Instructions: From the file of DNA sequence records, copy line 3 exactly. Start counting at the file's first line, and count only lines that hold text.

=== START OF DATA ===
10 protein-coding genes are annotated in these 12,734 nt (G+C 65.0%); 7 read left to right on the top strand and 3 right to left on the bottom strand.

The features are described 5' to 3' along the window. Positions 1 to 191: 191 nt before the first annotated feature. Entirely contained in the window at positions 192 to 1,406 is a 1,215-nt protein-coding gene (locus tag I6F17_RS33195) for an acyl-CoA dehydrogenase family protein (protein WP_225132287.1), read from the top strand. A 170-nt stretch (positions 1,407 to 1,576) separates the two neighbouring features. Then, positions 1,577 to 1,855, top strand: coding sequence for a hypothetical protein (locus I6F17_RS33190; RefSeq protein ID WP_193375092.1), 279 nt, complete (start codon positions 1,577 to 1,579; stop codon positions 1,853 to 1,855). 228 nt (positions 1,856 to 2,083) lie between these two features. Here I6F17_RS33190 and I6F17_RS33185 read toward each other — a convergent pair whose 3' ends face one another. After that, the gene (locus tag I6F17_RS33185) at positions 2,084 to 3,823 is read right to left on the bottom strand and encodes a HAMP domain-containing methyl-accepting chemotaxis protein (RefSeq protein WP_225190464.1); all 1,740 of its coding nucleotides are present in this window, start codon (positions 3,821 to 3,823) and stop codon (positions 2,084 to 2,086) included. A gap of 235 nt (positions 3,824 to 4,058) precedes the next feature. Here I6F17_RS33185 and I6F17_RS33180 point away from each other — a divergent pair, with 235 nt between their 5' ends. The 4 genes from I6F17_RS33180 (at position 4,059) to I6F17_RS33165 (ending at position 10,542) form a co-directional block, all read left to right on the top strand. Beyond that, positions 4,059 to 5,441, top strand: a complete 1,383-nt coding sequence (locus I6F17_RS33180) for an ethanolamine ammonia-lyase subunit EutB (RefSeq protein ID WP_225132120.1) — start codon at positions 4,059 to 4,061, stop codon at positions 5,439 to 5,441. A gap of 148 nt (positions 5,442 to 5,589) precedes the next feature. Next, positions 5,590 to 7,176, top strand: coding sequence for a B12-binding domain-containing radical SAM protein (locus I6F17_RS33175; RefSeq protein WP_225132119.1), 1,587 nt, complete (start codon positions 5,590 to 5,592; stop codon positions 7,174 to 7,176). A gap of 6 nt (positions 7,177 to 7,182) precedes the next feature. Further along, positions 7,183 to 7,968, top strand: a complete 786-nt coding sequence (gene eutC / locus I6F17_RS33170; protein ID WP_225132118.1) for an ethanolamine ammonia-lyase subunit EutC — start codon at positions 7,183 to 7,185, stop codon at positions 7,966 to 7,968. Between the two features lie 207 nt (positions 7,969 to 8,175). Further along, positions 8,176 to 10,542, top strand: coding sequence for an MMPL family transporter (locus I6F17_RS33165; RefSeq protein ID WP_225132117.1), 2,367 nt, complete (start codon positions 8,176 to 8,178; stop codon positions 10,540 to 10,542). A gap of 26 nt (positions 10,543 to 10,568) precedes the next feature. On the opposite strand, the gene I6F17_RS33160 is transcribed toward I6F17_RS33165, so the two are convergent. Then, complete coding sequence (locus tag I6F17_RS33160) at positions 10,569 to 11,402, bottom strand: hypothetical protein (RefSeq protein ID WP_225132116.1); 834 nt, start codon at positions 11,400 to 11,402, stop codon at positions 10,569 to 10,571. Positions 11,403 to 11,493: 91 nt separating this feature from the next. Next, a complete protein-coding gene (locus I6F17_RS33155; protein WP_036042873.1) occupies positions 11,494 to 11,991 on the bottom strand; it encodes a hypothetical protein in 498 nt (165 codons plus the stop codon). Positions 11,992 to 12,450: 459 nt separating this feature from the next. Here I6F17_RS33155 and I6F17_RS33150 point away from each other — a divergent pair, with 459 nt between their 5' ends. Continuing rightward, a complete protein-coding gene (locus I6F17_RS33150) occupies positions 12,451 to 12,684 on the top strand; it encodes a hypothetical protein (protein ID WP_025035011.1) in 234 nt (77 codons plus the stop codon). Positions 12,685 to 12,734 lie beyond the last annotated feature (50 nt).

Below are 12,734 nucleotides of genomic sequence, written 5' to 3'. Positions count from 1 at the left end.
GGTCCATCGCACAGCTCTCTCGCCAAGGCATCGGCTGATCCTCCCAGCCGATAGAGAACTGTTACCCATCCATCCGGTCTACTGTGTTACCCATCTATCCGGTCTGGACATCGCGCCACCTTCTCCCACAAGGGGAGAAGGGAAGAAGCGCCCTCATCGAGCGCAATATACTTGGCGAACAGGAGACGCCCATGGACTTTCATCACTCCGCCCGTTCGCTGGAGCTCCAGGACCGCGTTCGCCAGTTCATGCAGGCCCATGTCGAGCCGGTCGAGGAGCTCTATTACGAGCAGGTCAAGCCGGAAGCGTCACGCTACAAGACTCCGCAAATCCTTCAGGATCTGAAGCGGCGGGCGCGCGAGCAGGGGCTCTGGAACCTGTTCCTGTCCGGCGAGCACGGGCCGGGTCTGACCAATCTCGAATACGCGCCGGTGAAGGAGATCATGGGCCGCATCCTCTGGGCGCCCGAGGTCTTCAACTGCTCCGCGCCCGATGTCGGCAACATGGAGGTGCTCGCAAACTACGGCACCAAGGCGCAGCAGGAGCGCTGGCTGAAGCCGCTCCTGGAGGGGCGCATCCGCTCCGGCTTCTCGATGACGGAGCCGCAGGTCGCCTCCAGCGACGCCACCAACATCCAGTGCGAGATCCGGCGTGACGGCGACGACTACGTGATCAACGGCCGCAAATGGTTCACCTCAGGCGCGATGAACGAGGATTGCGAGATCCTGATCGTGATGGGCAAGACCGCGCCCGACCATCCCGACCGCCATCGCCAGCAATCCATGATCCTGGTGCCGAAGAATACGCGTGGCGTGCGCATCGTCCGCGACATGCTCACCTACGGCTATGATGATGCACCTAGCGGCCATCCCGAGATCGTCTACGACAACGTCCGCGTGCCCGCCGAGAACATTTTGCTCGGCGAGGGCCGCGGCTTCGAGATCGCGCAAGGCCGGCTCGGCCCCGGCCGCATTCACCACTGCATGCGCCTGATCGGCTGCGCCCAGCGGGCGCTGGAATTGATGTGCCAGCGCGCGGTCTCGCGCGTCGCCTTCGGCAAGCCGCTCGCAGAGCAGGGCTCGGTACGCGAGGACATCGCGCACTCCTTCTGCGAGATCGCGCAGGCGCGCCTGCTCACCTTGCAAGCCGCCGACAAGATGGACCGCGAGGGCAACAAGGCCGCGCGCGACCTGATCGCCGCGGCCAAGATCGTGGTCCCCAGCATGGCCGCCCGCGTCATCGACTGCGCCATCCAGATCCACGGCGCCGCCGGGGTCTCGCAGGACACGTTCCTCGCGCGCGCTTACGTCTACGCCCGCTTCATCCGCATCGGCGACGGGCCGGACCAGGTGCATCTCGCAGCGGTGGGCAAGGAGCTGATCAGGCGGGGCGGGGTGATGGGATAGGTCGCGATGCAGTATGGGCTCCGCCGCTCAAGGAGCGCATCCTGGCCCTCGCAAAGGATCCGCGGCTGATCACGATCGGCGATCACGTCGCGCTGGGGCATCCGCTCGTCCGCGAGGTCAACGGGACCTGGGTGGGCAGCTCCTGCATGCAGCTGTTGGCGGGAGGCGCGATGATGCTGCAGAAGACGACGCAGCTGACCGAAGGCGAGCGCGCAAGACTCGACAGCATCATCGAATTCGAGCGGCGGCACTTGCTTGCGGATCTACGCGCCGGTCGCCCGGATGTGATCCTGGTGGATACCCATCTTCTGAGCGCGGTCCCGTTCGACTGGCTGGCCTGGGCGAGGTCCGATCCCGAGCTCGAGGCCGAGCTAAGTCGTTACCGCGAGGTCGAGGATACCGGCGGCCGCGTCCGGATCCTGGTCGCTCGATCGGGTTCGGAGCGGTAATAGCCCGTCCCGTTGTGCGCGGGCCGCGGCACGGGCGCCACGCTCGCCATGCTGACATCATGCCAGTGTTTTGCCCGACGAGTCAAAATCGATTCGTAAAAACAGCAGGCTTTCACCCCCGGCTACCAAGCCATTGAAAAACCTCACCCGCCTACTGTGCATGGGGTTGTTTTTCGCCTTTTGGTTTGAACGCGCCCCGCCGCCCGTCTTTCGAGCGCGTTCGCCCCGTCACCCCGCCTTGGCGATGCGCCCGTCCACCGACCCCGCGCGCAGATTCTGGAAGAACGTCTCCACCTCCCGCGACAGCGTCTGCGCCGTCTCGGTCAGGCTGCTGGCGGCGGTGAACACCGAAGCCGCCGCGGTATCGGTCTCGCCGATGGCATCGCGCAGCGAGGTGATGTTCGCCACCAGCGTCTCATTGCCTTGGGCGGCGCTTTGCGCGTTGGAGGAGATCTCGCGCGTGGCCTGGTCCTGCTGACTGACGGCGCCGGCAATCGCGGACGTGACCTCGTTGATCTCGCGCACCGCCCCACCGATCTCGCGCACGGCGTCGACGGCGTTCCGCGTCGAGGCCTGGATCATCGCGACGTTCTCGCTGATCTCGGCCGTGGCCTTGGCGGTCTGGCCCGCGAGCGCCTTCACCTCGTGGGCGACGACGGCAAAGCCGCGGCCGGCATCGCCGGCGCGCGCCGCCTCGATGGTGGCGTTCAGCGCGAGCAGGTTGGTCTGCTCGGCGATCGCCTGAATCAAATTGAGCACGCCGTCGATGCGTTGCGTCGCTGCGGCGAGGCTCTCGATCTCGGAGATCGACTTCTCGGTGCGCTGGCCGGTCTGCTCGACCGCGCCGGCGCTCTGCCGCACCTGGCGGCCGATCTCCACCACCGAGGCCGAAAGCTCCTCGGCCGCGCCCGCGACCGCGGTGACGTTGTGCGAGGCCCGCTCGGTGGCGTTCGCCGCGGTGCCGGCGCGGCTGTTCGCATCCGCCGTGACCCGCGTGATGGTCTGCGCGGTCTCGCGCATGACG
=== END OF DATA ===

Below are 12,734 nucleotides of genomic sequence, written 5' to 3'. Positions count from 1 at the left end.